Germans vent VW fury in mass 'dieselgate' suit

November 1, 2018 by Yann Schreiber, Michelle Fitzpatrick
VW already faces a class action lawsuit in Australia and Britain in connection with the "dieselgate" scandal

German consumer groups filed Thursday the country's first class-action suit over Volkswagen's emissions cheating scandal, in a first taste for the auto giant of the anger felt by duped diesel drivers.

Consumer association VZBV said in a statement it had filed the request overnight.

They accuse the sprawling 12-brand group of deliberately harming clients by installing software to make cars appear less polluting than they really were.

"Volkswagen will remember this day as the moment the kid gloves of the politicians were replaced by the boxing gloves of consumer advocates," VZBV chief Klaus Mueller told DPA news agency.

Their legal action has been made possible by new legislation taking effect on November 1 that was hurried through to beat a year-end statute of limitations for claims against VW.

Justice Minister Katarina Barley said "an estimated two million" VW owners could benefit from the new law, although the suit will start on a smaller scale.

Germans have grown increasingly irritated by "dieselgate" fallout as they face plummeting resale values of diesel cars and looming driving bans in big cities due to pollution concerns.

"They have played us for fools," said Christian Saefken, who was "shocked" to discover his Skoda Oktavia was among the rigged VW cars.

"I wish they had been more honest from the start," added the 42-year-old, who might join the lawsuit.

The German government has also come under fire for being slow to take on a car industry that employs 800,000 people, even as cheating suspicions spread to other automakers.

Volkswagen 'dieselgate' scandal
Graphic on the Volkswagen emissions cheating scandal.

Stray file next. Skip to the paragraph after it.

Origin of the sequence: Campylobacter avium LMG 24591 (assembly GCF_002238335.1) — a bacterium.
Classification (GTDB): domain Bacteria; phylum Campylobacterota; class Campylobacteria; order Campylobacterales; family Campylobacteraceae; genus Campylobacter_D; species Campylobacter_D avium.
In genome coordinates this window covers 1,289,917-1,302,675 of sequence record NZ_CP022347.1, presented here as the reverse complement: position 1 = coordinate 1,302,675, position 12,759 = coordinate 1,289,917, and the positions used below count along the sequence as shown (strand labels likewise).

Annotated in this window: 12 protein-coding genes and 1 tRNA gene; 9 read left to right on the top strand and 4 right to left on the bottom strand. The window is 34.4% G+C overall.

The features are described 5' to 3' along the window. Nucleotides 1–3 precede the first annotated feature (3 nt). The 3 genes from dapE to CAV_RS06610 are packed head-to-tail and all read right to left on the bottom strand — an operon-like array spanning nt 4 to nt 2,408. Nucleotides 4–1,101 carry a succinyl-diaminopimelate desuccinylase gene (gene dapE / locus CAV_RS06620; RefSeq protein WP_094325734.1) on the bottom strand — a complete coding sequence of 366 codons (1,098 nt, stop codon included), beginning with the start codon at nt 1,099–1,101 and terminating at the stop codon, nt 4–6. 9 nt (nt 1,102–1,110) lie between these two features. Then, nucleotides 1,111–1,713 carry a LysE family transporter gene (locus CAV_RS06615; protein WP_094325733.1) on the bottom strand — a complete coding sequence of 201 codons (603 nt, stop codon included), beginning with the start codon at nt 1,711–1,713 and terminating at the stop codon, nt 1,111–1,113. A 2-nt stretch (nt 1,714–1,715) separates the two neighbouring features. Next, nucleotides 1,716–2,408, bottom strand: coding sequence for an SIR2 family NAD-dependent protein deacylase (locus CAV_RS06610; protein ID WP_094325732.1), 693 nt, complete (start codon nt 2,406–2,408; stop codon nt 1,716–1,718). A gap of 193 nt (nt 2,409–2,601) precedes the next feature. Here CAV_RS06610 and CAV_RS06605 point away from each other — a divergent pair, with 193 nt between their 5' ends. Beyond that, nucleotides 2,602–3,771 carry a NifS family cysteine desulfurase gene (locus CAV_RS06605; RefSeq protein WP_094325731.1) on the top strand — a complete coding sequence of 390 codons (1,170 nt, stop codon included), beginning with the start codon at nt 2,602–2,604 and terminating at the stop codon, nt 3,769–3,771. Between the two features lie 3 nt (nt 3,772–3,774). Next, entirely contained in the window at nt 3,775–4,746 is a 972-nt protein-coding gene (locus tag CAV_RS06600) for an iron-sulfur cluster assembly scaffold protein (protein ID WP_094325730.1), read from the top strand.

'Milestone'

VZBV and Germany's largest auto club ADAC kicked off the US-style class action suit by lodging a complaint with the higher regional court in Brunswick, near VW's iconic Wolfsburg headquarters.

In line with legal guidelines, the initial complaint will represent just 10 disgruntled VW drivers.

If judges deem the case admissible, a decision expected in no more than two weeks, judicial authorities will open a register allowing others to join the collective action.

Eligible is anyone who bought a Volkswagen car or one of the group's Audi, Skoda or Seat brands with a diesel EA 189 engine from November 2008.

Lawyer Ralf Stoll, who is coordinating the suit for VZBV, expects "several tens of thousands" of people to sign up for a case he called a legal "milestone".

Taking part in the suit is free of charge.

A collective suit has the benefit of letting plaintiffs bundle their complaints against a defendant, saving the time and cost of suing the accused individually—although some 26,000 Germans have already started their own lawsuits against VW.

The German class action law has nonetheless come in for criticism because unlike in the US, judges only rule on whether or not damages should be awarded—without determining an amount.

So even if German judges find that VW should compensate drivers, each plaintiff would still have to go back to court to enforce their individual claim—unless VW proposes an overall settlement.

Owners of diesel-powered VW cars in the US were offered buybacks and up to $10,000 in compensation

Arguing for a general settlement, justice minister Barley told broadcaster ARD that "if you have 25,000 plaintiffs and there is an in-principle ruling that (VW) must pay, it would be total madness to get into individual cases."

Anger over US payouts

Volkswagen has been mired in legal woes since it admitted in 2015 to installing software in 11 million diesels worldwide to dupe pollution tests, allowing the cars to spew harmful gases far beyond legal limits.

The company has already shelled out more than 28 billion euros ($32 billion) in "dieselgate" costs.

A large chunk has gone to around half a million US drivers, who were offered buybacks and up to $10,000 in compensation.

VW says it has no legal obligation to repeat the deal elsewhere, and that doing so could bankrupt the 81-year-old titan.

In Germany, VW has paid 1.8 billion euros in fines to authorities but affected customers have only been offered software updates.

The group is already embroiled in consumer class-action suits in other countries, including Australia and Britain.

VW appears intent on fighting the German consumer suit as well, insisting it has "no legal basis".

"All the cars are technically sound and roadworthy," VW said in a statement, adding that it had complied with all recall requirements.

Explore further: Germany okays class-action suits before diesel deadline

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